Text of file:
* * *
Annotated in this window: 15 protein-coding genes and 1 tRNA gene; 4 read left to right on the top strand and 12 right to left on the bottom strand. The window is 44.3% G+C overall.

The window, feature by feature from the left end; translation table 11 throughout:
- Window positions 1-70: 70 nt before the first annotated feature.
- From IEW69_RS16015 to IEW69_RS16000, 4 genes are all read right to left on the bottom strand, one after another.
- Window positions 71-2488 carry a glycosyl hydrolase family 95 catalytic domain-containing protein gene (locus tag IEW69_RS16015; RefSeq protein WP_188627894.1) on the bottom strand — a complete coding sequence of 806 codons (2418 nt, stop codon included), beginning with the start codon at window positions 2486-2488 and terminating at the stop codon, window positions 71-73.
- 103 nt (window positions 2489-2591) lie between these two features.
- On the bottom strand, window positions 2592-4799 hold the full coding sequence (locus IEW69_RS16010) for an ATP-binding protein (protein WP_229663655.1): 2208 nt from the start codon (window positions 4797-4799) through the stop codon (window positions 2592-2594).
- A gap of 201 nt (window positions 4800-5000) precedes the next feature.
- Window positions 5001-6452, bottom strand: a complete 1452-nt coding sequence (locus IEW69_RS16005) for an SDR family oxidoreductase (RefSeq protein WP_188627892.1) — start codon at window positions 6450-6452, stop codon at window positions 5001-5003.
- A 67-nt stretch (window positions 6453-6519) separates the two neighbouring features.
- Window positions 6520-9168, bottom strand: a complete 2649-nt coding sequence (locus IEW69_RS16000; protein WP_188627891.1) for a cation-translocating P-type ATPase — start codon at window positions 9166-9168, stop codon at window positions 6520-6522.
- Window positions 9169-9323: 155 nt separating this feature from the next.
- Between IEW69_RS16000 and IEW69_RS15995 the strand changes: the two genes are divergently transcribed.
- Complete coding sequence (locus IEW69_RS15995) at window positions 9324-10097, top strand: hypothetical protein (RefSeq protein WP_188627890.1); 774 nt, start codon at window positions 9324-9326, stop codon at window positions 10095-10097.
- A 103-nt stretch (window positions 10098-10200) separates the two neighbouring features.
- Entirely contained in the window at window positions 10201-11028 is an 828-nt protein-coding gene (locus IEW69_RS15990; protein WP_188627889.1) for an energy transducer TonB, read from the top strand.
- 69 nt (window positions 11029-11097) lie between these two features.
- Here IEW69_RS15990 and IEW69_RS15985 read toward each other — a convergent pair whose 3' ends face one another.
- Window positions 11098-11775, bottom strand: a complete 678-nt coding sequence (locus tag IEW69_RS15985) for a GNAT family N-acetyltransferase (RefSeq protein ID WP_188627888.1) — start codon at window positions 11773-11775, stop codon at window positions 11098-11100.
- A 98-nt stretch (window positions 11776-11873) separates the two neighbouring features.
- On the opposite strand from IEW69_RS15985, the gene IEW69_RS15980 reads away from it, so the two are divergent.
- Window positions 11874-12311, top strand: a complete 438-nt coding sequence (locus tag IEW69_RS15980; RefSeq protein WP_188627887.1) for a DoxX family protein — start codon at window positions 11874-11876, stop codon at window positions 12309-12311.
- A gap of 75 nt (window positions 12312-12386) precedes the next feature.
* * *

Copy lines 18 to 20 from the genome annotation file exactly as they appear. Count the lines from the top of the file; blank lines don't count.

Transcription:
- Here IEW69_RS15990 and IEW69_RS15985 read toward each other — a convergent pair whose 3' ends face one another.
- Window positions 11098-11775, bottom strand: a complete 678-nt coding sequence (locus tag IEW69_RS15985) for a GNAT family N-acetyltransferase (RefSeq protein ID WP_188627888.1) — start codon at window positions 11773-11775, stop codon at window positions 11098-11100.
- A 98-nt stretch (window positions 11776-11873) separates the two neighbouring features.